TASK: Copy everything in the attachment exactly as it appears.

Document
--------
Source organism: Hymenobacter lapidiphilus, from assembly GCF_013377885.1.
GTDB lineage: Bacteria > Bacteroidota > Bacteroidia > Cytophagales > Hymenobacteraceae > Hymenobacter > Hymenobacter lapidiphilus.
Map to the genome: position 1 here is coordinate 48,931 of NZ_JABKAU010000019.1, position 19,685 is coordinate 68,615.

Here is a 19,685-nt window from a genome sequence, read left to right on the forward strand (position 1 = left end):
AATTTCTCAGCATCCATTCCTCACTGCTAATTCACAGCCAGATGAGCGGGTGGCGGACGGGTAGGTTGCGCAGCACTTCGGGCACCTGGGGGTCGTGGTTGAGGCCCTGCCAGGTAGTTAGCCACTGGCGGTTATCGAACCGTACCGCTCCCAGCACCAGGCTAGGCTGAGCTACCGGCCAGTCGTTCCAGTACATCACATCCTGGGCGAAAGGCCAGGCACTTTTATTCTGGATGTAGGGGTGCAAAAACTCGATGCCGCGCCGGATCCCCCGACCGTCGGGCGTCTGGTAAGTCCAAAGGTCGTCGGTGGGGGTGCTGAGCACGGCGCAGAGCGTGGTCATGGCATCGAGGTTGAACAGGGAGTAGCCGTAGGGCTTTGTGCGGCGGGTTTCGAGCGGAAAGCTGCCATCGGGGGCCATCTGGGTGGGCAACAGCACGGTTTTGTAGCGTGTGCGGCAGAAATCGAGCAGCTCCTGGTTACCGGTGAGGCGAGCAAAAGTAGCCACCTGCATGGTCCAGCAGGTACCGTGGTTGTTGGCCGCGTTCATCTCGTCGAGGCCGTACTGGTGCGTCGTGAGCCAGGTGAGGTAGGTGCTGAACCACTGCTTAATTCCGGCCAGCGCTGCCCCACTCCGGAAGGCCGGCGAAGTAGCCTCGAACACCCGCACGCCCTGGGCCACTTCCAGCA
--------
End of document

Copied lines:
Source organism: Hymenobacter lapidiphilus, from assembly GCF_013377885.1.
GTDB lineage: Bacteria > Bacteroidota > Bacteroidia > Cytophagales > Hymenobacteraceae > Hymenobacter > Hymenobacter lapidiphilus.
Map to the genome: position 1 here is coordinate 48,931 of NZ_JABKAU010000019.1, position 19,685 is coordinate 68,615.

Here is a 19,685-nt window from a genome sequence, read left to right on the forward strand (position 1 = left end):
AATTTCTCAGCATCCATTCCTCACTGCTAATTCACAGCCAGATGAGCGGGTGGCGGACGGGTAGGTTGCGCAGCACTTCGGGCACCTGGGGGTCGTGGTTGAGGCCCTGCCAGGTAGTTAGCCACTGGCGGTTATCGAACCGTACCGCTCCCAGCACCAGGCTAGGCTGAGCTACCGGCCAGTCGTTCCAGTACATCACATCCTGGGCGAAAGGCCAGGCACTTTTATTCTGGATGTAGGGGTGCAAAAACTCGATGCCGCGCCGGATCCCCCGACCGTCGGGCGTCTGGTAAGTCCAAAGGTCGTCGGTGGGGGTGCTGAGCACGGCGCAGAGCGTGGTCATGGCATCGAGGTTGAACAGGGAGTAGCCGTAGGGCTTTGTGCGGCGGGTTTCGAGCGGAAAGCTGCCATCGGGGGCCATCTGGGTGGGCAACAGCACGGTTTTGTAGCGTGTGCGGCAGAAATCGAGCAGCTCCTGGTTACCGGTGAGGCGAGCAAAAGTAGCCACCTGCATGGTCCAGCAGGTACCGTGGTTGTTGGCCGCGTTCATCTCGTCGAGGCCGTACTGGTGCGTCGTGAGCCAGGTGAGGTAGGTGCTGAACCACTGCTTAATTCCGGCCAGCGCTGCCCCACTCCGGAAGGCCGGCGAAGTAGCCTCGAACACCCGCACGCCCTGGGCCACTTCCAGCA